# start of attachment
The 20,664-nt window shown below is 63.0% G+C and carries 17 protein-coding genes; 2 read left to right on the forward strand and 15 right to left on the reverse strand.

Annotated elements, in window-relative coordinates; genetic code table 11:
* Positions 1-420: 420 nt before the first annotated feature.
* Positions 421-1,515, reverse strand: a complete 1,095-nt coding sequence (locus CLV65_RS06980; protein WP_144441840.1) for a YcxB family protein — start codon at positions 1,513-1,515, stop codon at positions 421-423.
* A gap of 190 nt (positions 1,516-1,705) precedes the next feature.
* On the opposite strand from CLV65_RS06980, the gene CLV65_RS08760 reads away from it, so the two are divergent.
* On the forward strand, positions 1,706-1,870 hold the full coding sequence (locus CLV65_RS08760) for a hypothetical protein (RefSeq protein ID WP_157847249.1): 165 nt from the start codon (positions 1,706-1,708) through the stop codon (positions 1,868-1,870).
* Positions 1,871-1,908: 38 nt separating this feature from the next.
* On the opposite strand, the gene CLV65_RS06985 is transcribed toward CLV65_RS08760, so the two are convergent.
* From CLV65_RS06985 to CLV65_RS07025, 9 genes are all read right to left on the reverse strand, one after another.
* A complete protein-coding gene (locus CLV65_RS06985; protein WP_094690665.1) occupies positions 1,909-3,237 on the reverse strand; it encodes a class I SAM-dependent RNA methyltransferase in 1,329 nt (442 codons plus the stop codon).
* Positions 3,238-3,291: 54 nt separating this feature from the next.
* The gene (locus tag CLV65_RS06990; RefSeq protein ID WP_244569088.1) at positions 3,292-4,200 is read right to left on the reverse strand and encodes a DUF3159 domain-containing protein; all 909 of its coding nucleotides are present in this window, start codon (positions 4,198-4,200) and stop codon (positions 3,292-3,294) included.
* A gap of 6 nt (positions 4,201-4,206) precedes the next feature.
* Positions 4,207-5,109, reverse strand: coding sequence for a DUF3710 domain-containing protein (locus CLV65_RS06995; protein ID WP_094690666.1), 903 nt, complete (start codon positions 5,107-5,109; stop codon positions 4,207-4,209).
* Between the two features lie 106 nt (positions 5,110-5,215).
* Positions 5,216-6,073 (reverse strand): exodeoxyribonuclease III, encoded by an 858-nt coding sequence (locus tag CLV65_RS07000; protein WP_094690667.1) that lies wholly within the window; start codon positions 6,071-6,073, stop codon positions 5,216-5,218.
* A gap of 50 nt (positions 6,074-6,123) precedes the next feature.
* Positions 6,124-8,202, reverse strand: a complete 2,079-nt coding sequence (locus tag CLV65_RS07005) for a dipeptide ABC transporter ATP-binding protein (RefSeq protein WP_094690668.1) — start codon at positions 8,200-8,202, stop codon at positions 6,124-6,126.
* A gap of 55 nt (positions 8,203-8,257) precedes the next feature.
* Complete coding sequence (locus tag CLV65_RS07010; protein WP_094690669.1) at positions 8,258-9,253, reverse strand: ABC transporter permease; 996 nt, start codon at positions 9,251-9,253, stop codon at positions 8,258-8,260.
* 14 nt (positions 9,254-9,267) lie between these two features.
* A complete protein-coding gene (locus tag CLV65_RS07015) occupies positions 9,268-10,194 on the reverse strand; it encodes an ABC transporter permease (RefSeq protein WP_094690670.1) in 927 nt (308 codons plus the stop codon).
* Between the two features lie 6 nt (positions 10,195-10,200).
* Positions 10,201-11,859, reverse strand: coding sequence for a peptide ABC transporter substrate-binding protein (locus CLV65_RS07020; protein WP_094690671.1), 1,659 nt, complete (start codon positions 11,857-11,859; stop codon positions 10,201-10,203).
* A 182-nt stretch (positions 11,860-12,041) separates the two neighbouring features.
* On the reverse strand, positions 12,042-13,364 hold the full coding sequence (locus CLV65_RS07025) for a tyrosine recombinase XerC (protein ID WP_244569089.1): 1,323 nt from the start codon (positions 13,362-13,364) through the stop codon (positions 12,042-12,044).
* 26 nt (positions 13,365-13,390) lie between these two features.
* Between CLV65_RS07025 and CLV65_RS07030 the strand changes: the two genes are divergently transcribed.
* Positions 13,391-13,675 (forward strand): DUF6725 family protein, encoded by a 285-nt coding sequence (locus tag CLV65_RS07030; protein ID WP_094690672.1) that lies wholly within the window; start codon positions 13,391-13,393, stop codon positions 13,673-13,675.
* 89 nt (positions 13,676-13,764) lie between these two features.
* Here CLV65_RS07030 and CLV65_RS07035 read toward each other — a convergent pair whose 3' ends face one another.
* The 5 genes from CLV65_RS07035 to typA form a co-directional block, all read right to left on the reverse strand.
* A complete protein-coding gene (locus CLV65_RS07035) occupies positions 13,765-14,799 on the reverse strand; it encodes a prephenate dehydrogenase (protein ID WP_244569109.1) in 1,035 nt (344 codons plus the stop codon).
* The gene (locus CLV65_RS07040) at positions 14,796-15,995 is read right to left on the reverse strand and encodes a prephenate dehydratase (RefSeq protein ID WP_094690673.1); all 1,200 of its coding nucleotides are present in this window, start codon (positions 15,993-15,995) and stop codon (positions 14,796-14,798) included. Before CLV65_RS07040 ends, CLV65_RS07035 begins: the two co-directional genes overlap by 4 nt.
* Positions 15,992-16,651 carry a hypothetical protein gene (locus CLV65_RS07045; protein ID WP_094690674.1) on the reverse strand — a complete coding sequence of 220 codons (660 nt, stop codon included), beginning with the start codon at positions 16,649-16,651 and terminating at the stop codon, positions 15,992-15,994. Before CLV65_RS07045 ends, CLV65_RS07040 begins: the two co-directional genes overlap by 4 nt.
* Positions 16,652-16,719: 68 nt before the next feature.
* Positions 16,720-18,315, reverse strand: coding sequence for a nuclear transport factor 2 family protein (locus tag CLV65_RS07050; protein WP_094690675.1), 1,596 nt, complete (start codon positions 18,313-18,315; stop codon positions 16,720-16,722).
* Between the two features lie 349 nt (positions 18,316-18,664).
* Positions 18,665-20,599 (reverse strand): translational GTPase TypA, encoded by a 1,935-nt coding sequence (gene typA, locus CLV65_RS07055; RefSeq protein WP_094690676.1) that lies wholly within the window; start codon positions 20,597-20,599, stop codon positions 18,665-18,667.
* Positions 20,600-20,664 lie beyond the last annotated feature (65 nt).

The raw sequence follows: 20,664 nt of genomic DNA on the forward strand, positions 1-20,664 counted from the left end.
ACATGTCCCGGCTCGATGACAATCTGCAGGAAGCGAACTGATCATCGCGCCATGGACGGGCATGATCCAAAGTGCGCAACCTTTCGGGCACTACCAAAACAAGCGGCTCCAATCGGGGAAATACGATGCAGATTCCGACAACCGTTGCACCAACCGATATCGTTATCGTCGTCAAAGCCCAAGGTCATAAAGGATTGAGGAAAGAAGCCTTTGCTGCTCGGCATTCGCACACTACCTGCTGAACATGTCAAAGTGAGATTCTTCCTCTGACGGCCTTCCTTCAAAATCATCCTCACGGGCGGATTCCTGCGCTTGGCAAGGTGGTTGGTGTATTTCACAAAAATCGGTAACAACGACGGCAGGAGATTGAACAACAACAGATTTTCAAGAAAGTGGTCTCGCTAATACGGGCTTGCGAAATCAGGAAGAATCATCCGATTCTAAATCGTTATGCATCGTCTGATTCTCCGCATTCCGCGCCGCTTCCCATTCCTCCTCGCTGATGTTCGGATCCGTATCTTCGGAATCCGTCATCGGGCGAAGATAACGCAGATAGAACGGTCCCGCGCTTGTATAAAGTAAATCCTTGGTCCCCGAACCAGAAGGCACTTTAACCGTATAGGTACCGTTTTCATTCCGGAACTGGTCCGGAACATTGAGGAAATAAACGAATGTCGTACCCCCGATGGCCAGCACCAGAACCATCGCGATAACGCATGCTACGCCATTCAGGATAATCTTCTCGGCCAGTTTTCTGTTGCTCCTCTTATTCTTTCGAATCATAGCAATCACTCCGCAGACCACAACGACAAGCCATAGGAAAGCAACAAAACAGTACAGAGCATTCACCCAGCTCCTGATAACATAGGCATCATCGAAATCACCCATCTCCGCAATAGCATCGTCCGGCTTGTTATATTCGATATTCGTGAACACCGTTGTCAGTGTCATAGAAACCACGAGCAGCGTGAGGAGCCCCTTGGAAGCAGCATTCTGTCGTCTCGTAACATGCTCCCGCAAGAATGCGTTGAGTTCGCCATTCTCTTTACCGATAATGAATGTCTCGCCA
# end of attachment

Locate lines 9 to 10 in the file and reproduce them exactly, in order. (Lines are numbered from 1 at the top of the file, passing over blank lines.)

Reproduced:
* On the opposite strand, the gene CLV65_RS06985 is transcribed toward CLV65_RS08760, so the two are convergent.
* From CLV65_RS06985 to CLV65_RS07025, 9 genes are all read right to left on the reverse strand, one after another.